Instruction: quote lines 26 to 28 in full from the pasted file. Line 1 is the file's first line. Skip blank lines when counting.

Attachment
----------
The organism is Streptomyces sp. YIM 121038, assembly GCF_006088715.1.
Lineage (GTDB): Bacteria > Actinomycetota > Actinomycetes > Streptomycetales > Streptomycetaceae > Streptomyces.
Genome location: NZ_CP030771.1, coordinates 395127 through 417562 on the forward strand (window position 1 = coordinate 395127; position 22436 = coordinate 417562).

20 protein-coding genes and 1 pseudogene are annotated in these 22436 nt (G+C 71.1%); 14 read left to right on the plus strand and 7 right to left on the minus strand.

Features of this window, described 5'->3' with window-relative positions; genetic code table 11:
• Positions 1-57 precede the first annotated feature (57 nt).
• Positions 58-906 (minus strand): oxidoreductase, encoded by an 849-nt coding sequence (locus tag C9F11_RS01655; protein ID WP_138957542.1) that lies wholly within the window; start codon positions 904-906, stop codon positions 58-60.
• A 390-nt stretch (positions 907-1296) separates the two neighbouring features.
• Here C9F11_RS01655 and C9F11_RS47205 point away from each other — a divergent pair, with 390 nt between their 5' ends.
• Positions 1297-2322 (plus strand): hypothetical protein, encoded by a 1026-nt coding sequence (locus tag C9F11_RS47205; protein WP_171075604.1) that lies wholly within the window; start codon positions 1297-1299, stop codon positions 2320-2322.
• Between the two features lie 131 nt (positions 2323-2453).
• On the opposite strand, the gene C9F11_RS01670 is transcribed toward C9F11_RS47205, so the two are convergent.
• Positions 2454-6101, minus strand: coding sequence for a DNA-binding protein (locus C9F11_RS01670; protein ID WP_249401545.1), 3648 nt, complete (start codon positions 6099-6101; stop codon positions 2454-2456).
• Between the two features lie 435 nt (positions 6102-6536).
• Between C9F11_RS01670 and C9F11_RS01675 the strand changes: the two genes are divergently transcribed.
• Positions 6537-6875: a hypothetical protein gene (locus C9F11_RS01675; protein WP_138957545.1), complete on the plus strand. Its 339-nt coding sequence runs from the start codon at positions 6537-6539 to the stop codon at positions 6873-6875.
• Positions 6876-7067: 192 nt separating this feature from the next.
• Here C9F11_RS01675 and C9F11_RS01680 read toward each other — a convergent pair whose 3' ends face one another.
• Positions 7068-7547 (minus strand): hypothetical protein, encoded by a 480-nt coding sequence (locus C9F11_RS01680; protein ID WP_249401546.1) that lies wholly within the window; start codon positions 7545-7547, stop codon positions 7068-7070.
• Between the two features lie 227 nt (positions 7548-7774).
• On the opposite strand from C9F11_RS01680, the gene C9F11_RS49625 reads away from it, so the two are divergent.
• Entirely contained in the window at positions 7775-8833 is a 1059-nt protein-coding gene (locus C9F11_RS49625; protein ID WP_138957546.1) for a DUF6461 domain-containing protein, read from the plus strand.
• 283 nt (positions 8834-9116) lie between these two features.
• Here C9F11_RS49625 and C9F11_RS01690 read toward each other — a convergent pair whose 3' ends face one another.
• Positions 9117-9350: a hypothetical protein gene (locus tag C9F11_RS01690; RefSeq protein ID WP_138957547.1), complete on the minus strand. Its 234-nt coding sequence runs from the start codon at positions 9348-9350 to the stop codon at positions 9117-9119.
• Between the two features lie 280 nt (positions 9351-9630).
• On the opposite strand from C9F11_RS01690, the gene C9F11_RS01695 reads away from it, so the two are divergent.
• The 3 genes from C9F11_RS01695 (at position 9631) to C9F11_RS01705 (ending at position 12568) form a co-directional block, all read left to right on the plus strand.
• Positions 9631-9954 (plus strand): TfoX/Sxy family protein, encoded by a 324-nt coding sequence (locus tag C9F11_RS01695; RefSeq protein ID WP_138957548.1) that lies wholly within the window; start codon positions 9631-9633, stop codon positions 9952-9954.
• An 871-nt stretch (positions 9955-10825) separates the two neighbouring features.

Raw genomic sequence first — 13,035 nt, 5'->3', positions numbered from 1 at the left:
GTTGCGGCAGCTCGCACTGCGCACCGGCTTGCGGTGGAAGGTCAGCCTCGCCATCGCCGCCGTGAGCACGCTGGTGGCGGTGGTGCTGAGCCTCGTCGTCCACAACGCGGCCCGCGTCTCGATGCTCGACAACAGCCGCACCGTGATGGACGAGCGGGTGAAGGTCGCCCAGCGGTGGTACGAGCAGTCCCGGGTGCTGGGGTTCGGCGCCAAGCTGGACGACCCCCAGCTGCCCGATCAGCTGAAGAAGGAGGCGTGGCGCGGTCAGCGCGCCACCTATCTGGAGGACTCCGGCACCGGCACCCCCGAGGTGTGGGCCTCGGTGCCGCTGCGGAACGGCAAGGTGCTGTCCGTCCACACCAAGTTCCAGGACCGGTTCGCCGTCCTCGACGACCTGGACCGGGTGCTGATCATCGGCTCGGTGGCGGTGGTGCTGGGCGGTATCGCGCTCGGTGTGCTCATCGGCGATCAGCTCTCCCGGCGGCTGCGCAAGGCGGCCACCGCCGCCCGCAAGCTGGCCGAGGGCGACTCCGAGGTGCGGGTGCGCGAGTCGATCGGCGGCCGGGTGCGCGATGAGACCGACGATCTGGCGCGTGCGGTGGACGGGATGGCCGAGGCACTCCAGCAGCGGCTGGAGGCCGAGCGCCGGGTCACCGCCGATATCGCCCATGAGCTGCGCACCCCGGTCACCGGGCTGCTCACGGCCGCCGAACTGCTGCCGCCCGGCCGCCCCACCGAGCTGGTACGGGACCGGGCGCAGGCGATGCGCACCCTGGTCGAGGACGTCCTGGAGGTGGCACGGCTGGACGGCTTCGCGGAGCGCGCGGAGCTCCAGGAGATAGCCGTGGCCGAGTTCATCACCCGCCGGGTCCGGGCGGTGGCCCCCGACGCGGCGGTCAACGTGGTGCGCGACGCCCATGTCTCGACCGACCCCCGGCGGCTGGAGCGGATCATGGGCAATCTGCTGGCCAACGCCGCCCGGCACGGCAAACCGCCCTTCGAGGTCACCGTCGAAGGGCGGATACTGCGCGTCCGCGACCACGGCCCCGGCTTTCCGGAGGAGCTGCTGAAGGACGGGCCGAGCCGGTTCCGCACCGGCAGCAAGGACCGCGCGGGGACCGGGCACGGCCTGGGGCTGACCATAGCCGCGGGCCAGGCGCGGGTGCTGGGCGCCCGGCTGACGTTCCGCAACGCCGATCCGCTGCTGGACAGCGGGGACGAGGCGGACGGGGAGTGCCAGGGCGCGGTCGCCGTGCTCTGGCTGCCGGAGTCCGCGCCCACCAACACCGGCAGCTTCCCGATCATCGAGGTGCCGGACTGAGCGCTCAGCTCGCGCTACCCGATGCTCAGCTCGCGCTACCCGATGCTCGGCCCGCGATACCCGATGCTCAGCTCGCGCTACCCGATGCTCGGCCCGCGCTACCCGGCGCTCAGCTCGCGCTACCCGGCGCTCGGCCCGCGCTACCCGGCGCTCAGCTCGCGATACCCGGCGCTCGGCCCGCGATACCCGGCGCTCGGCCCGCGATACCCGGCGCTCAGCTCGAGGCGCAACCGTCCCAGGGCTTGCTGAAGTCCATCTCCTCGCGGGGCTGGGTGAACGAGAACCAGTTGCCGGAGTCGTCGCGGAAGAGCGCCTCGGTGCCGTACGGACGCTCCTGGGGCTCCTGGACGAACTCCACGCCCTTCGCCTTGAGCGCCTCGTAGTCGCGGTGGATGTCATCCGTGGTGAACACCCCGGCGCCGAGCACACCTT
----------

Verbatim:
• Between the two features lie 280 nt (positions 9351-9630).
• On the opposite strand from C9F11_RS01690, the gene C9F11_RS01695 reads away from it, so the two are divergent.
• The 3 genes from C9F11_RS01695 (at position 9631) to C9F11_RS01705 (ending at position 12568) form a co-directional block, all read left to right on the plus strand.